Jul 20, 2018 rated it really liked it  ·  review of another edition
Shelves: non-fiction
A strange and disquieting reading experience, about a subset of Auschwitz that isn't well known. Perhaps the slightly rambling, dream-like approach reflects the authors inability to reconcile his private experience in the children's camp with the more famous experiences in the rest of the camp, as related by other authors. This dissonance permeates the text, making for a strangely ethereal -- but nevertheless fascinating -- memoir.
Feb 05, 2019 rated it liked it  ·  review of another edition
The first half of the book was very moving and disturbing. The second part I found more difficult to get through, partially because the language became increasingly academic and unnecessarily difficult. Still, I would definitely recommend this book to anyone who is interested in the holocaust from an individual's perspective.
Memoir very clearly written by a historian. Honest and dry. Very unfocused narrative.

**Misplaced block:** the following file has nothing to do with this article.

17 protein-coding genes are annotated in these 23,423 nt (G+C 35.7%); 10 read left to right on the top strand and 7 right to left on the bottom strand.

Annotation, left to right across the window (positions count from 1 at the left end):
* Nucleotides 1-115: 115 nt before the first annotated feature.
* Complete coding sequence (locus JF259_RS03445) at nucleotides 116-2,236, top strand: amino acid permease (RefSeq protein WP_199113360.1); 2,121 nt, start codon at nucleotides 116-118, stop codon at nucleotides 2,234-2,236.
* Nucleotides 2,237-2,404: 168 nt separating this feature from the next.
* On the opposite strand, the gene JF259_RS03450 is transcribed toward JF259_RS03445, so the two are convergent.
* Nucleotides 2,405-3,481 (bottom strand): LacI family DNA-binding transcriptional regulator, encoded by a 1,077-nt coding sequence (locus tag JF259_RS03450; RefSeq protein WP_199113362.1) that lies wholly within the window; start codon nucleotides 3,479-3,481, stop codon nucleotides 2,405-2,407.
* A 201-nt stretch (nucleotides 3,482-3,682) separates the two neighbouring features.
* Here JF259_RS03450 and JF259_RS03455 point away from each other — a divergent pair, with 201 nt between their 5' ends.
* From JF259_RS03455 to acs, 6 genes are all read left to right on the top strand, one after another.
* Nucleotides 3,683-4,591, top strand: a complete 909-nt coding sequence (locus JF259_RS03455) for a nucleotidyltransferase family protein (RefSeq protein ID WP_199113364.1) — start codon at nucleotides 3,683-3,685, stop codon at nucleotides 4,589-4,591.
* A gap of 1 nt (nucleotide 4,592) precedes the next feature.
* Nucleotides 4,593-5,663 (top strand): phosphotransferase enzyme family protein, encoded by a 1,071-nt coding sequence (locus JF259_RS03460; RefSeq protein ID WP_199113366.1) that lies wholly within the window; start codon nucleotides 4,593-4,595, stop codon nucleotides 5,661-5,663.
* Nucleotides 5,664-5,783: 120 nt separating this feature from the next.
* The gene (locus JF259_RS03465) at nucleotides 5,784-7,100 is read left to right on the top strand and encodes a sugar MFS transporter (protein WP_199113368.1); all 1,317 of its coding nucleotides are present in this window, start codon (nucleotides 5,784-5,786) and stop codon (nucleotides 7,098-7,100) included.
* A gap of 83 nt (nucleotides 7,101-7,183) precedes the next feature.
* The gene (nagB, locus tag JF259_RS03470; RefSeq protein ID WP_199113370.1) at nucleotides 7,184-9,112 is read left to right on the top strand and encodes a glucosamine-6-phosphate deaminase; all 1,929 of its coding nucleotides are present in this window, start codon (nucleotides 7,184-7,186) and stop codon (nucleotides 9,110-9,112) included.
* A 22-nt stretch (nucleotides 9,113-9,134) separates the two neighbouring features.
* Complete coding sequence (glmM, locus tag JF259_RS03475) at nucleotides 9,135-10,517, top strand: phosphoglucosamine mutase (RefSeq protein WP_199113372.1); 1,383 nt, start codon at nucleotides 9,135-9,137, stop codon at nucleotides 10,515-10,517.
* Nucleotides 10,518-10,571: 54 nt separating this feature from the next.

Oct 12, 2018 rated it it was amazing  ·  review of another edition
This really is an incredible book. I will try to write some sort of review/blog post but I'm sure I won't be able to do it justice!
Jan 30, 2013 rated it really liked it  ·  review of another edition
Shelves: non-fiction
DISCLAIMER: I received a free review copy of this title from the publisher in my day job capacity as a reviewer for Cheshire Today...

Beauty in the midst of Auschwitz must seem a strange concept, but that is one of the many apparent paradoxes one might perceive in Otto Dov Kulka’s personal testament to the Holocaust.

Certainly, as Kulka himself relays in ‘Landscapes of the Metropolis of Death’, the author is himself struck by the strangeness of the observation, yet as his own words testify “the bl
John Bleasdale
Oct 11, 2016 rated it really liked it